The Iconic Toad’s Place: When Did You Fall In Love With Hip Hop?
Photo of me by Raheem Nelson & all other photos by Rahisha Bivens, For NSA
It was all a dream, I used to read word up magazine! In my adolescence and specifically while attending college, I discovered and feel more deeply in love with hip hop. It was a love affair that started secretly. I would sneak and watch music videos, enamored with the video vixens, and on the flip side, loving Tupac for his rawness and intensity. Inside of my Christian upbringing, immersion in hip-culture was forbidden. However, the activist within me even in adolescence knew that life, and empowerment was more nuanced than creating a line of demarcation with all "worldly things."
After I gave birth to my daughter at 19 while in college, I manifested a large diverse circle of Black women as friends who became a support network that I adored. One of the women in my circle introduced me to conscious hip hop. I knew of Nas and Tupac in high school and referenced both in a high school Term paper I wrote, called "Hip Hop: The Window To Black America." I used this essay when I applied to get into CCSU's honors program.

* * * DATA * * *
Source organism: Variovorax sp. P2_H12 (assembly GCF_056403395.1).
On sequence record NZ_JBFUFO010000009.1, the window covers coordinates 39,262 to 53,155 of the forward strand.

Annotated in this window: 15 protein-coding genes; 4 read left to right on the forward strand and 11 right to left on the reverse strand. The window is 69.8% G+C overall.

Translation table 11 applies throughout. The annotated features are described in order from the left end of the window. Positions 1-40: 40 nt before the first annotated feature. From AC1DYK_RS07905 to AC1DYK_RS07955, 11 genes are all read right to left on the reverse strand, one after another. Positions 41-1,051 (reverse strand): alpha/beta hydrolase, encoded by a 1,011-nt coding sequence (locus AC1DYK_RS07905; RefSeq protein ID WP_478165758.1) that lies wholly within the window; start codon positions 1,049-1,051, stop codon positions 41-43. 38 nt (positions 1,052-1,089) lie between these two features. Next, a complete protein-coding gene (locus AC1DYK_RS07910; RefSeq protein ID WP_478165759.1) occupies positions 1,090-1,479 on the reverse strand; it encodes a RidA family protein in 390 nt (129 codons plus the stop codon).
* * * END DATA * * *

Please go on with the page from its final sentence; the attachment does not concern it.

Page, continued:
My relationship with hip hop, grew more deeply as I listened to Black Star album, discovered Dead Presidents and grew stronger in my Black Power stance. I was always empowered by Black people's ability to transform our historical trauma, and oppression and take our power back through the civil rights movement. Hip Hop was another expression, of our power. A rebellion against racism and a culture of revolution.
In college, I went to my first concert on campus, and attended a litany of empowering concerts at Toad's Place. Prior to learning of Toad's I had went to Rock The Bells, which was a large massive concert, compared to the venue of Toad's itself and I always appreciated the intimacy of Toad's.
I saw Common, Nas, Lauryn Hill, Talib Kweli and so many great legends in this space.
It was an honor to bring my 19 year daughter Desiree to a space that is so iconic, and deeply memorable for me. She grew up completely immersed in diverse hip hop music so I'm so honored, to have spent a Friday night celebrating her accomplishments as a college basketball player at Toad's Place. https://www.instagram.com/p/CpZAzDYoH3T/?igshid=YmMyMTA2M2Y=
My husband Raheem, The Art Director For No Starving Artists & my Sister Quiana, who are hip hop & music connoisseurs enjoyed themselves too. Raheem, has Dj'd for many years, and has interviewed many talented hip hop artists through NSA. Quiana Is a self-taught guitarist and multifaceted creative who has performed in many venues with my daughter Desiree who is a gifted singer.
As you start your week, make sure you are giving yourself space to enjoy everything you love!
Rahisha, Founder & CEO of NSA